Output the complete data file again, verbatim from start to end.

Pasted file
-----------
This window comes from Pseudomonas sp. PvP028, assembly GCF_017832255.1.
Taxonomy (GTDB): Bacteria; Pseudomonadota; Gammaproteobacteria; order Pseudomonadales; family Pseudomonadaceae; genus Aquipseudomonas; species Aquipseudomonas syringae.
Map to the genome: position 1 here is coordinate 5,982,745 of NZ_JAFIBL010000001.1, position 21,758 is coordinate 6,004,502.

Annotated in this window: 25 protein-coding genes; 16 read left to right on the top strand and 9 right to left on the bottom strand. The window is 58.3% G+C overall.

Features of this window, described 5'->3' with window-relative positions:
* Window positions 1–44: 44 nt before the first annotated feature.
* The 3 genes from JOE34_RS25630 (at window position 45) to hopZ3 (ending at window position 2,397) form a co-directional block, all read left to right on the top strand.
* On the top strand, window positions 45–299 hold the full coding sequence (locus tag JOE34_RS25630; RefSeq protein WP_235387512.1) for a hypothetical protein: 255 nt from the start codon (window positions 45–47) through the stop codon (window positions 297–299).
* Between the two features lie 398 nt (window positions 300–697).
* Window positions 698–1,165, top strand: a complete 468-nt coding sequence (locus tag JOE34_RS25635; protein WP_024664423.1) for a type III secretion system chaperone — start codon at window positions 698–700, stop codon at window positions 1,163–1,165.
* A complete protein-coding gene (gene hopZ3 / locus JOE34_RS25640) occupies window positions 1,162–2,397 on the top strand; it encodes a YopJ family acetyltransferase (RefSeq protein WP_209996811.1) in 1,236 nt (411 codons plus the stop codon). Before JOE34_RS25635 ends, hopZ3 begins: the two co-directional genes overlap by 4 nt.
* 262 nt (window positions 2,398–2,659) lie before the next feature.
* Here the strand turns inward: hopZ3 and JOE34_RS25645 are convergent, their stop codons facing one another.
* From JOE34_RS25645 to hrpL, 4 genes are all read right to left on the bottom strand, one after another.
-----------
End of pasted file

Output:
This window comes from Pseudomonas sp. PvP028, assembly GCF_017832255.1.
Taxonomy (GTDB): Bacteria; Pseudomonadota; Gammaproteobacteria; order Pseudomonadales; family Pseudomonadaceae; genus Aquipseudomonas; species Aquipseudomonas syringae.
Map to the genome: position 1 here is coordinate 5,982,745 of NZ_JAFIBL010000001.1, position 21,758 is coordinate 6,004,502.

Annotated in this window: 25 protein-coding genes; 16 read left to right on the top strand and 9 right to left on the bottom strand. The window is 58.3% G+C overall.

Features of this window, described 5'->3' with window-relative positions:
* Window positions 1–44: 44 nt before the first annotated feature.
* The 3 genes from JOE34_RS25630 (at window position 45) to hopZ3 (ending at window position 2,397) form a co-directional block, all read left to right on the top strand.
* On the top strand, window positions 45–299 hold the full coding sequence (locus tag JOE34_RS25630; RefSeq protein WP_235387512.1) for a hypothetical protein: 255 nt from the start codon (window positions 45–47) through the stop codon (window positions 297–299).
* Between the two features lie 398 nt (window positions 300–697).
* Window positions 698–1,165, top strand: a complete 468-nt coding sequence (locus tag JOE34_RS25635; protein WP_024664423.1) for a type III secretion system chaperone — start codon at window positions 698–700, stop codon at window positions 1,163–1,165.
* A complete protein-coding gene (gene hopZ3 / locus JOE34_RS25640) occupies window positions 1,162–2,397 on the top strand; it encodes a YopJ family acetyltransferase (RefSeq protein WP_209996811.1) in 1,236 nt (411 codons plus the stop codon). Before JOE34_RS25635 ends, hopZ3 begins: the two co-directional genes overlap by 4 nt.
* 262 nt (window positions 2,398–2,659) lie before the next feature.
* Here the strand turns inward: hopZ3 and JOE34_RS25645 are convergent, their stop codons facing one another.
* From JOE34_RS25645 to hrpL, 4 genes are all read right to left on the bottom strand, one after another.